Before It’s Too Late by Sara Driscoll – Review.


About the Book

In this powerful K-9 crime thriller, FBI Special Agent Meg Jennings and her trusted search-and-rescue Labrador, Hawk, must race against the clock before a diabolical killer strikes again . . .
Somewhere in the Washington, D.C., area, a woman lies helpless in a box. Beneath the earth. Barely breathing. Buried alive. In Quantico, the FBI receives a coded message from the woman’s abductor. He wants to play a game with them: decipher the clues, find the grave, save the girl. The FBI’s top cryptanalysts crack the code and Special Agent Meg Jennings and her K-9 partner, Hawk, scramble to the scene of the crime. Cryptic clues lead them astray and by the time they solve the puzzle, it’s too late. But the killer’s game is far from over . . .
Soon another message arrives. Another victim is taken, and the deadly pattern is repeated–again and again. Each kidnapping triggers another desperate race against time, each with the possibility of another senseless death. That’s when Meg decides to try something drastic. Break the Bureau’s protocol. Bring in her brilliant sister, Cara, a genius at word games, to decipher the kidnapper’s twisted clues. Meg knows she’s risking her career to do it, but she’s determined not to let one more person die under her and Hawk’s watch. If the plan fails, it could bite them in the end. And if it leads to the killer, it could bury them forever . . .

My Review

WIth thanks to the publisher for the copy received.

Before It’s Too Late is the second book in the series that features Meg and her canine partner Hawk. I have enjoyed both books, both involve serious crime but are from a completely different viewpoint. That of dog handler and dog.
In this book the crime is personal to Meg. Women are being abducted and left in dangerous situations. Meg and the rest of the team receive coded messages that will determine the location of the women who if they are not found in time will die. All of the women look like Meg and all the codes have a connection to her.

I have to say that the deciphering of the codes went way over my head and my knowledge of the American Civil War starts and ends with the novel and TV series North and South. But neither of these failings on my part stopped me loving this novel. All off the characters’ personalities were real including them of the numerous dogs. The Rescue dog, Blink, I just wanted to hug. I felt that all of the animals that featured were based on actual animals that the authors had. The human characters were just as good. Seeing the relationship between Meg, Cara, the firefighter and the journalist was nice to read. It isn’t often where the journalist in a novel is likeable and a hero.

Hopefully this will be a long running series. Murder, abduction and violence yes but there is also the contact with human and canine which makes it special. Fantastic and humbling.

Anything You Do Say by Gillian McAllister – Blog Tour Review.


About the Book

Joanna is an avoider. So far she has spent her adult life hiding bank statements and changing career aspirations weekly.
But then one night Joanna hears footsteps on the way home. Is she being followed? She is sure it’s him; the man from the bar who wouldn’t leave her alone. Hearing the steps speed up Joanna turns and pushes with all of her might, sending her pursuer tumbling down the steps and lying motionless on the floor.
Now Joanna has to do the thing she hates most – make a decision. Fight or flight? Truth or lie? Right or wrong?

My Review

I would like to thank the publisher for the copy received for review.

After an evening out goes disastrously wrong, Joanna has to make a decision quickly. Being honest with the police and her family or running away from scene. Whichever path she chooses there will be consequences.
‘Conceal’ is the version where Joanna decides to stay quiet. Because she didn’t act the situation is worse for her and the man she leaves on the footpath. She feels guilty, loses a lot of weight and pushes away everybody she is close to.
‘Reveal’ is where she does act and gets help for the young man but places herself in a situation where she could go to prison.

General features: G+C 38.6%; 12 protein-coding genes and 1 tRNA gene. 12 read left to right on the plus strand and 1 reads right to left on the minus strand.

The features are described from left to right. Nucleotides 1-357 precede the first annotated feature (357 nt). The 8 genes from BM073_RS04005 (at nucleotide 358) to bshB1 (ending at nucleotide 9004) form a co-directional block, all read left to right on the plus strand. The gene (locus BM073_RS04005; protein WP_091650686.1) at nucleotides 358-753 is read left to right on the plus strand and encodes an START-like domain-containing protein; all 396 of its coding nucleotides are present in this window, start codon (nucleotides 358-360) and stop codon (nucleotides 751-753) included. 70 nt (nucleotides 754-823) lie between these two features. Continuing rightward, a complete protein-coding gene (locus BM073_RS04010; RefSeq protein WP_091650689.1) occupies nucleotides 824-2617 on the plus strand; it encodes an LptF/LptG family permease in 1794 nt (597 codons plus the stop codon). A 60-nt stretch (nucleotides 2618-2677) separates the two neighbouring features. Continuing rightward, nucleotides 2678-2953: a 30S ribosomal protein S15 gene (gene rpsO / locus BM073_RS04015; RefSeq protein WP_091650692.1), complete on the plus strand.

Which ever decision she took would have consequences on the rest of her life. Which would you do?

Both scenarios were fascinating but I found it easier to like and have sympathy for Joanna in ‘reveal’ . The reader is introduced to a character who has always felt that she has had to prove herself. Especially to her family, who seemed to take satisfaction in ridiculing her at family get togethers. She never stuck to anything, hung up on being a failed Oxford graduate. In ‘conceal’ you also saw a different side to her, the guilt and desperation taking over and her punishing the ones who loved her.

There were a few characters I liked in both versions. These were her husband Reuben, a strong character who loved her for who she was, her brother Wilf and her colleague Ed. All three were close to her and all could have helped if she let them.

It did take me a while to get used to the narrative. I have never read anything like it before. It is dual narrative with a difference, often the same scene played with the same characters, same time but a different outcome. You could easily enjoy both as two different novels. One of the more unusual novels that I have read this year.


The Language of Secrets by Ausma Zehanat Khan.


About the Book

Detective Esa Khattak heads up Canada’s Community Policing Section, which handles minority-sensitive cases across all levels of law enforcement. Khattak is still under scrutiny for his last case, so he’s surprised when INSET, Canada’s national security team, calls him in on another politically sensitive issue. For months, INSET has been investigating a local terrorist cell which is planning an attack on New Year’s Day but their undercover informant, Mohsin Dar, has been murdered. Khattak used to know Mohsin, and he can’t let this murder slide, so he sends his partner, Detective Rachel Getty, undercover into the unsuspecting mosque which houses the terrorist cell. As Rachel tentatively reaches out into the unfamiliar world of Islam, and begins developing relationships with the people of the mosque and the terrorist cell within it, the potential reasons for Mohsin’s murder only seem to multiply, from the political and ideological to the intensely personal.

My Review

The Language of Secrets is the second book in the series to feature Esa and Rachel. While the storylines are completely different to get the full back story I strongly recommend reading The Unquiet Dead first.

Esa is asked to investigate a group that is possibly Jihadist when an old friend who was undercover is murdered. Because he is well-known in the community, after the events in previous cases, Rachel is chosen to go undercover to the group meetings. She tries to give the impression that she is lost and can get salvation from the close-knit group atmosphere and the learnings that they undertake.  She isn’t the only non-Muslim woman there. There is also Paula, an older woman who is prone to bullying but had feelings for the murdered man and Grace, a seriously messed up teenage girl.